27. Consumers mis-led at the point of sale: PPI was sold alongside the credit product, which led to a number of problems for consumers. As our research shows, for years many lenders gave consumers loan quotes already including PPI – automatically assuming that consumers needed to purchase PPI. They are thus led to believe that PPI is an integral part of their credit application, rather than an add-on product. They were frequently asked to make a quick decision whether to take PPI or not, with little or inadequate information about the product. Consumers were also misled to believe that PPI will improve their chances of obtaining credit. In other cases, consumers were put under inappropriate pressure to buy PPI and lenders failed to obtain clear consent from the consumer that they wished to purchase the policy.

Case study: Egg

Between January 2005 and December 2007, Egg sold PPI policies alongside its credit card to 106,000 customers, earning £16.7 million in premiums. Egg was fined £721,000 by the FSA. [1] The FSA found that 40% of Egg’s telephone sales of PPI breached the regulations by:

(a) failing to obtain clear consent to the purchase of the policy;

(b) failing to obtain clear and explicit consent from the customer to proceed with the sale on the basis of limited information only;

(c) inappropriate handling of customers’ objections to purchasing PPI, over-emphasising customers’ ability to cancel the policy in the initial free period, and in some cases putting undue pressure on customers to purchase PPI; and

(d) failing to give adequate responses to customers’ queries on the price of, or exclusions applicable to, PPI policies, and in some cases providing information that was inaccurate;

28. Mis-selling: PPI is a complicated product and consumers may struggle to understand the key terms and conditions and exclusions during the short sales process. In many cases, lenders failed to highlight the key terms, conditions and exclusions with consumers. Consumers were also frequently not asked about circumstances which would have left them unable to claim on their PPI policy including, where appropriate, pre-existing medical conditions or employment status. This could mean that consumers were unaware that the policy they purchased is not suitable for their employment status. Part time, fixed term, contract workers, or the self-employed were not eligible for some PPI policies.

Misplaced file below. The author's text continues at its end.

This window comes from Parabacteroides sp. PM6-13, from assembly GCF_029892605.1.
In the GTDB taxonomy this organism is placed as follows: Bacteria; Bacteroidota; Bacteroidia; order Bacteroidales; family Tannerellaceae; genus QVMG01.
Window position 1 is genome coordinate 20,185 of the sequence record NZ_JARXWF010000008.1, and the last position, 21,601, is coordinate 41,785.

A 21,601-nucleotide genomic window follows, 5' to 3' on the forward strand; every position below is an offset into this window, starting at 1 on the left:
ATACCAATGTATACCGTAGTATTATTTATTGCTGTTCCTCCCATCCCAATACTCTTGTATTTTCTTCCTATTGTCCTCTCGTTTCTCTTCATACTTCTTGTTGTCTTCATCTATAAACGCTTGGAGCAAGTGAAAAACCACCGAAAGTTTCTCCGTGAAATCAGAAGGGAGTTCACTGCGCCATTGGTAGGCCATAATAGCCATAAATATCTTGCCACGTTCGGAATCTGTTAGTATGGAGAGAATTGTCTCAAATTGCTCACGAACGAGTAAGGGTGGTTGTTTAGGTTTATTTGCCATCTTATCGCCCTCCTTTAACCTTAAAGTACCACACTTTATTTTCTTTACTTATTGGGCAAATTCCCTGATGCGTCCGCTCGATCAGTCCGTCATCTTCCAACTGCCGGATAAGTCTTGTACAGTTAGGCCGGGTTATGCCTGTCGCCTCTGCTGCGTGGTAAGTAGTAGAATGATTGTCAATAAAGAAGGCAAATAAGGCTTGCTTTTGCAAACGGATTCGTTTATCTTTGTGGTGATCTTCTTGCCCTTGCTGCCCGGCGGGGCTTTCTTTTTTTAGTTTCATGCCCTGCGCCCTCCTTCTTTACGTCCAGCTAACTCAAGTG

Case Study: RBS/Natwest

The RBS/Natwest Personal loan protector insurance claimed to be able to "cover your monthly NatWest Loan repayments if you are unable to work for more than 14 days in a row as a result of involuntary unemployment, accident or sickness". However, the terms and conditions excluded some fixed-term contract workers from claiming on the policy and restricted the level of benefits for other workers on fixed-term contracts. This exclusion was not highlighted in the Policy Summary as a significant exclusion and was only mentioned on page 22 of a 36 page document.

29. Expensive product: All of these factors identified above contributed to PPI being a very expensive product for consumers. Adding PPI to a £10,000 personal loan repayable over 5 years cost an average of £2,800 – with some lenders charging as much as £3,800. The revenue gained from the PPI usually exceeded the amount of interest payable on the loan. The lucrative nature of PPI is demonstrated by the fact that only 11-28 per cent of premiums [5] are ever paid back in claims to policy-holders (depending on the type of PPI), compared to an equivalent figure of 82 per cent for car insurance. [6] The Competition Commission estimated that the distributors of PPI were achieving a return on capital of 490%. [7]

Root causes of the PPI mis-selling scandal

30. The Commission should examine the root causes of the PPI mis-selling scandal, which resulted in millions of consumers being mis-sold this insurance. Addressing these will require a packaged of measures which goes beyond the typical approach of supervising the sales process or providing consumers with more information. When there is a poor value and complex product which is sold by frontline staff who are given inappropriate incentives then there is bound to be extensive mis-selling. Which? believe that the root causes of PPI mis-selling include: